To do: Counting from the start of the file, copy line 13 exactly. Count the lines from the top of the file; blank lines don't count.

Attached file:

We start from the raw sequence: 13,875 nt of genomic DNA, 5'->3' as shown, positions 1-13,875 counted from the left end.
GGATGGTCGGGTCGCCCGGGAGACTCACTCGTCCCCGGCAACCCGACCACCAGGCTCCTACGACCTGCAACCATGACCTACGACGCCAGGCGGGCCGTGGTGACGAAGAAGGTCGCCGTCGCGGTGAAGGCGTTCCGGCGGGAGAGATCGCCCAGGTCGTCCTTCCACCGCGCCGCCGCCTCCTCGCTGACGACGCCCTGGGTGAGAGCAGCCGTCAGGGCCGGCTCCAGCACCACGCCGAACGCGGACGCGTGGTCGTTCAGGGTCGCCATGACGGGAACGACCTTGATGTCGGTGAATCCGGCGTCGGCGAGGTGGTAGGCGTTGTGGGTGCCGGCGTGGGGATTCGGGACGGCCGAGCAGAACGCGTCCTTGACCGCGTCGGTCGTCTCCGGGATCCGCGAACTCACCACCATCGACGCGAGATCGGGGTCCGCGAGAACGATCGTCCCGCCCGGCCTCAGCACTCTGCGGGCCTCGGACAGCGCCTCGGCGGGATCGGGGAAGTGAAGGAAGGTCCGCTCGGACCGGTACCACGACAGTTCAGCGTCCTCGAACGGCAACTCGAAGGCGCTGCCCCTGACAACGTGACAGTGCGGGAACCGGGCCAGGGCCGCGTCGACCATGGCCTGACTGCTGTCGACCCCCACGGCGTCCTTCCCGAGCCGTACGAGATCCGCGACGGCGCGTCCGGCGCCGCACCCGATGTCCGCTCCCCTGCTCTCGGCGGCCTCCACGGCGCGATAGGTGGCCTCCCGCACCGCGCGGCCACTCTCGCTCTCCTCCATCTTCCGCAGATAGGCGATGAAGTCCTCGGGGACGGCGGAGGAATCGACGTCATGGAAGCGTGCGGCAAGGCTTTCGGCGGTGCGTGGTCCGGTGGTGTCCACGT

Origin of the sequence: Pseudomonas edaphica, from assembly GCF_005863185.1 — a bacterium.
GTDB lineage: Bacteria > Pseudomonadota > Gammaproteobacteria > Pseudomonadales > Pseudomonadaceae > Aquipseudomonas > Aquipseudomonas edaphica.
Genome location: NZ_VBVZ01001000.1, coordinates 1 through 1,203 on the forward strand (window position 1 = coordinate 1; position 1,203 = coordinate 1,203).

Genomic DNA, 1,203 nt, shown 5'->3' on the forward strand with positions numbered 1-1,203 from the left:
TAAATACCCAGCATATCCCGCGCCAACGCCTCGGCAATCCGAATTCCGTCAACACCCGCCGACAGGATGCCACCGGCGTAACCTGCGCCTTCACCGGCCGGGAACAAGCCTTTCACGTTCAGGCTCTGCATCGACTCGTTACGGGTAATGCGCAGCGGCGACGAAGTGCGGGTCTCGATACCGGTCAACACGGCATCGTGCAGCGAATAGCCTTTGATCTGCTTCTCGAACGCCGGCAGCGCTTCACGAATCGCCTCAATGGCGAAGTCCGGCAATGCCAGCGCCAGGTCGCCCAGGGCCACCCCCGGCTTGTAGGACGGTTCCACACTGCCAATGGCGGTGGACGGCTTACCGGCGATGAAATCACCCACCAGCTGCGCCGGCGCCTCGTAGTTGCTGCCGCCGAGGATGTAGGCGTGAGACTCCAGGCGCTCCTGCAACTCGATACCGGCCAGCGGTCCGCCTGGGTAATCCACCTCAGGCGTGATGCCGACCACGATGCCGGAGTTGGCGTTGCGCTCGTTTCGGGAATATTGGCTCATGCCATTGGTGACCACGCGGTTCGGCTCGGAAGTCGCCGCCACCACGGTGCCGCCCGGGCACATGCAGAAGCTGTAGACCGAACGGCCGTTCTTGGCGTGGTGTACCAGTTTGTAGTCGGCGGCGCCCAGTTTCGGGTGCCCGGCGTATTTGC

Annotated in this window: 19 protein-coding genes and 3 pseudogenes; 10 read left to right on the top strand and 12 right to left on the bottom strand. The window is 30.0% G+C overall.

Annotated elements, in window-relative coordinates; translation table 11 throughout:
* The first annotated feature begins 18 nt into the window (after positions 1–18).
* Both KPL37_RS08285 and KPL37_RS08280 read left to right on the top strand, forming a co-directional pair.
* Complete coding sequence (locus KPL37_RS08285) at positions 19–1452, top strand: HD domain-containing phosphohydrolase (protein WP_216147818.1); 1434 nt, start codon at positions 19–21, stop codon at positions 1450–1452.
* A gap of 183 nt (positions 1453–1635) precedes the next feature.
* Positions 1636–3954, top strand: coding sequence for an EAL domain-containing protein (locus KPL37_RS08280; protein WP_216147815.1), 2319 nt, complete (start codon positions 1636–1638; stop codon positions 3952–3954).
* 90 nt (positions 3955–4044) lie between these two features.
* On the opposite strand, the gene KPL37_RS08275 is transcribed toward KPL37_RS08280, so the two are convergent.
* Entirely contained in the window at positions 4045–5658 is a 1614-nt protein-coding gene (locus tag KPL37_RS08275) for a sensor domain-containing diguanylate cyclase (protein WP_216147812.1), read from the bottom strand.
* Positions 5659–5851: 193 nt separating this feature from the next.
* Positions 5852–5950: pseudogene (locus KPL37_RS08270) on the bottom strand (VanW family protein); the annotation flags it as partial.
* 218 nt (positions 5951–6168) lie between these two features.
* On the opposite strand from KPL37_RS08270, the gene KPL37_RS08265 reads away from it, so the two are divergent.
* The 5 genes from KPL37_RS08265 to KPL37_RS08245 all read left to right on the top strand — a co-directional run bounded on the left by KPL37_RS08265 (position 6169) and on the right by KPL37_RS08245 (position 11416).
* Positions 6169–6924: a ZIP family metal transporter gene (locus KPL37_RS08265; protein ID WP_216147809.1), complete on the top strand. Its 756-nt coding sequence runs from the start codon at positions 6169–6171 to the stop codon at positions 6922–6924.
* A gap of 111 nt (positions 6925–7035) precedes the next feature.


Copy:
* A gap of 183 nt (positions 1453–1635) precedes the next feature.